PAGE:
Well, here I am adding to the nothing that Leonardo observed, and I should stop so that something can happen. This something is to announce that The Printing of a Masterpiece has moved from Alan Loney's private imagination to our social imaginary world. I always like to find a material analogue of the imaginary, but I don't believe the windows open in this room and somehow throwing a copy out into the outside space would just mean throwing it onto the footpath -- SO, imagine me throwing a copy into your imagination. I'm sure that the publisher would like you to convert that imaginary event into a material one by buying the book and reading it. I think you should.

[launch speech delivered at the Leigh Scott Room, Baillieu Library, University of Melbourne,
13th May,'08]




I'd always thought that a noise in the ear
would manifest itself as constant ringing

but the noise my mother hears,
she says, is more like an orchestra

or even a string quartet, I ask her if she recognises
the melody but she says, no it's too faint, too far

in the background, like an ocean liner on the horizon
or the ship that brought them here, an ocean liner

with a dining room and a band playing music
at night, my mother, not yet my mother,

twenty-six, and not in the dining room
but below the deck, an uncomprehending

refugee, with my father whose heart beats
like clockwork which is not yet unwound,

(that is five years hence)
refugees with all that word

connotes and there on board
the future looks hopeful

like a distant light across the ocean
there's even a band playing.




David McCooey is the author of Blister Pack (Salt), which won the 2006 Mary Gilmore Award and was shortlisted for 4 other major awards. He lives in Geelong, where he works at Deakin University.
Maurice McNamara lives in Melbourne. Performer & organiser at many live poetry occasions including Melbourne Poets Union, the Celtic Club, the Overload Poetry Festival. Recently published in Swings & Roundabouts : Poems on Parenthood (ed E. Neale, Godwit/Random House, New Zealand, '08).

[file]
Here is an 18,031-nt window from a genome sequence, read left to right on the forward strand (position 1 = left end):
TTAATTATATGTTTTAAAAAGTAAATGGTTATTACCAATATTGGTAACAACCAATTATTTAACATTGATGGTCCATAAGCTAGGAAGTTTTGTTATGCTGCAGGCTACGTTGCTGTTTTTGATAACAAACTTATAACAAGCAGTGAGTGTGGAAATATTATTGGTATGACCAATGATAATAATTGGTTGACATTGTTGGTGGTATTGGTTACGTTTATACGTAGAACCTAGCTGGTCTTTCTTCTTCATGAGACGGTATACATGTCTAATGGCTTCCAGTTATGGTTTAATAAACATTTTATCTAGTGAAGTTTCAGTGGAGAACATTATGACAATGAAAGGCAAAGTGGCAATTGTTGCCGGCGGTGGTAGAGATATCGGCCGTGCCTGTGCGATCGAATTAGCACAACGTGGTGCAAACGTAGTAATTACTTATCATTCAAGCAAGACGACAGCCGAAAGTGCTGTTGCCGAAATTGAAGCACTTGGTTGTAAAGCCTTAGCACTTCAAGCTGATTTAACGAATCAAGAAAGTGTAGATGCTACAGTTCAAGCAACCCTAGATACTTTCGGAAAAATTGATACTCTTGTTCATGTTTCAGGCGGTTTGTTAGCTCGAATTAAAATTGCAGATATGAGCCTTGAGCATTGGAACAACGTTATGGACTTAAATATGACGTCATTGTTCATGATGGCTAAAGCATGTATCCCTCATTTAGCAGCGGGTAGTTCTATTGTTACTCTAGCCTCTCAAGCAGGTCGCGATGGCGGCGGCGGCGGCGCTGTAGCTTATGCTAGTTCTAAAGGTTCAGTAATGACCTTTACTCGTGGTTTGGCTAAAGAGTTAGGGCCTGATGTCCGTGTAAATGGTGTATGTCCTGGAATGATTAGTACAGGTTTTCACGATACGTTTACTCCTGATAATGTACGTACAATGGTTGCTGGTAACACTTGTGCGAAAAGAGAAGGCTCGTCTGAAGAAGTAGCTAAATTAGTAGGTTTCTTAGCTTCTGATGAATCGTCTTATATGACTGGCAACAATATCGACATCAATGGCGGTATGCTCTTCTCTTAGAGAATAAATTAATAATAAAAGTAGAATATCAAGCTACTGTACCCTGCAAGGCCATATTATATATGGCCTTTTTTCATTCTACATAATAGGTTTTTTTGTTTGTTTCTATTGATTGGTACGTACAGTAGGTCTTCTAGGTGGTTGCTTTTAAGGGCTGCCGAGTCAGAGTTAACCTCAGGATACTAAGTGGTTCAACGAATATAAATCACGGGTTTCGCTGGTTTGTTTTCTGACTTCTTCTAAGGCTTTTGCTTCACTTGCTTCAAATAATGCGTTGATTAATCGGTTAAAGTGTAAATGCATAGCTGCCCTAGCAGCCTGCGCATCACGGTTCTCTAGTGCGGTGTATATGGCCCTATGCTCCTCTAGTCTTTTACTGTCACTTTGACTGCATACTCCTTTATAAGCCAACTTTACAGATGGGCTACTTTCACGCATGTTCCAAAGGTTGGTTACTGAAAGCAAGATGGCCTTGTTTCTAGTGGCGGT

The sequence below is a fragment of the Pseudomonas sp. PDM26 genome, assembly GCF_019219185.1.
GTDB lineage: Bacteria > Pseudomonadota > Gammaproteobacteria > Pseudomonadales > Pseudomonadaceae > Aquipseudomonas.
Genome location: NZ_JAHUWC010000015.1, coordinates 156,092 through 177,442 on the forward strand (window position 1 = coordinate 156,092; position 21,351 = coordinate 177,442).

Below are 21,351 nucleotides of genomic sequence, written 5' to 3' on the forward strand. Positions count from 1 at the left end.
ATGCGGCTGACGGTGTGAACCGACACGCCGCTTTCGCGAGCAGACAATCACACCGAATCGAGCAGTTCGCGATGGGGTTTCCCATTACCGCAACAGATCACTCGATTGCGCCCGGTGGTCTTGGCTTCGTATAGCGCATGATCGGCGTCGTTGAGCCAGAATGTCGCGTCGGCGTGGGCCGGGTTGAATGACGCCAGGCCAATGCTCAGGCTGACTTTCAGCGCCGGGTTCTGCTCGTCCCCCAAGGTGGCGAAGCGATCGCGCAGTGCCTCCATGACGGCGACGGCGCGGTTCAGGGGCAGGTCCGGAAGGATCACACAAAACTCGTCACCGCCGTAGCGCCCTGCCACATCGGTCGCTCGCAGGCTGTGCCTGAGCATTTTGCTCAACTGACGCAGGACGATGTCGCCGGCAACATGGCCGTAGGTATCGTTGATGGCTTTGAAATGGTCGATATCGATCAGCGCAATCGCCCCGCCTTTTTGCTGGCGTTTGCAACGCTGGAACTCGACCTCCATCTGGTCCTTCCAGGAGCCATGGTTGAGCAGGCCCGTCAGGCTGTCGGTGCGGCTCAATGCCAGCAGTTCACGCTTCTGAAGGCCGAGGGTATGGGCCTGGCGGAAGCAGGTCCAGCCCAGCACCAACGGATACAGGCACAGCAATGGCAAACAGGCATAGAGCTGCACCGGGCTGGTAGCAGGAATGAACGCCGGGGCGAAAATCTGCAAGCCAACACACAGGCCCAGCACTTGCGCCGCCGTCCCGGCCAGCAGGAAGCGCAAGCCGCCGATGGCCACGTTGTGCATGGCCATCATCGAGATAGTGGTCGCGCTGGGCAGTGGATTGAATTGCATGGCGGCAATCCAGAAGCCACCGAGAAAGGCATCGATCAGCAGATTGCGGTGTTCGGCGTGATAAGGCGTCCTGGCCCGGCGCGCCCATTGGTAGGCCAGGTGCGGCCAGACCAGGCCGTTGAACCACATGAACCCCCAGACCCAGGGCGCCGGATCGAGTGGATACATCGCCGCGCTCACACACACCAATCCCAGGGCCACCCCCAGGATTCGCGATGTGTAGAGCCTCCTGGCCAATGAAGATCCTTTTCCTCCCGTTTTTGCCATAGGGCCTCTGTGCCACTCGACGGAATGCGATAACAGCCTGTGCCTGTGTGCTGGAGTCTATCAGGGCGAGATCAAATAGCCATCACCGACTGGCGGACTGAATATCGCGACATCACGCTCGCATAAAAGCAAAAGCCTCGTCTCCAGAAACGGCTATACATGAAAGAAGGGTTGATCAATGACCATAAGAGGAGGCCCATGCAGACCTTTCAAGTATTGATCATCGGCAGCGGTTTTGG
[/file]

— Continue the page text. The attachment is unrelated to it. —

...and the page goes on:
Kate Rigby works at Monash University in German Studies, Comparative Literature & Critical Theory. Co-edits PAN (Philosophy Activism Nature) magazine. Most recent book is Topographies of the Sacred : The Poetics of Place in European Romanticism (University of Virginia Press, '04). Contact is,
Alex Selenitsch is a Melbourne-based poet and architect, and a senior lecturer in architecture at the University of Melbourne. Contact is,
Ann Shenfield lives in Melbourne and apart from her life in animation-film is a poet who has won the Rosemary Dobson Poetry Prize in 2007, also that year receiving commendation in the Alec Bolton Manuscript Prize and 2nd prize in the John Shaw Nielson Award. Her children's book, Scribble Sunset, was published by Lothian ('08).

1 comment:

mountain-ash said...

I loved the line 'even the open field, a labyrinth' by David - it's such a powerful description of uncertainty, and I thought 'the anonymous rain falling on motels' was great too


Ann's poem I think, has a strong narrative, a real feel of sinking (of hopes and literally) as each stanza seemed to drag my eyes down to the next, very musical in its rhythm yet I imagined the action taking place in a mute world

enjoyed these both